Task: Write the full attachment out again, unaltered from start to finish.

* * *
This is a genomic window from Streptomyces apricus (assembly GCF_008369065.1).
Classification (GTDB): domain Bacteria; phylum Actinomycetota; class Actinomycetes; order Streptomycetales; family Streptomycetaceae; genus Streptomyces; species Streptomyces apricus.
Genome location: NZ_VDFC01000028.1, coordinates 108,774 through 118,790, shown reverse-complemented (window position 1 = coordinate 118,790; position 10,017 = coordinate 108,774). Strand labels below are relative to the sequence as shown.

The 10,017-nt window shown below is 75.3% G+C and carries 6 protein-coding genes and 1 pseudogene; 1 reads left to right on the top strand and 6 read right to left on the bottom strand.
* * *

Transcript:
This is a genomic window from Streptomyces apricus (assembly GCF_008369065.1).
Classification (GTDB): domain Bacteria; phylum Actinomycetota; class Actinomycetes; order Streptomycetales; family Streptomycetaceae; genus Streptomyces; species Streptomyces apricus.
Genome location: NZ_VDFC01000028.1, coordinates 108,774 through 118,790, shown reverse-complemented (window position 1 = coordinate 118,790; position 10,017 = coordinate 108,774). Strand labels below are relative to the sequence as shown.

The 10,017-nt window shown below is 75.3% G+C and carries 6 protein-coding genes and 1 pseudogene; 1 reads left to right on the top strand and 6 read right to left on the bottom strand.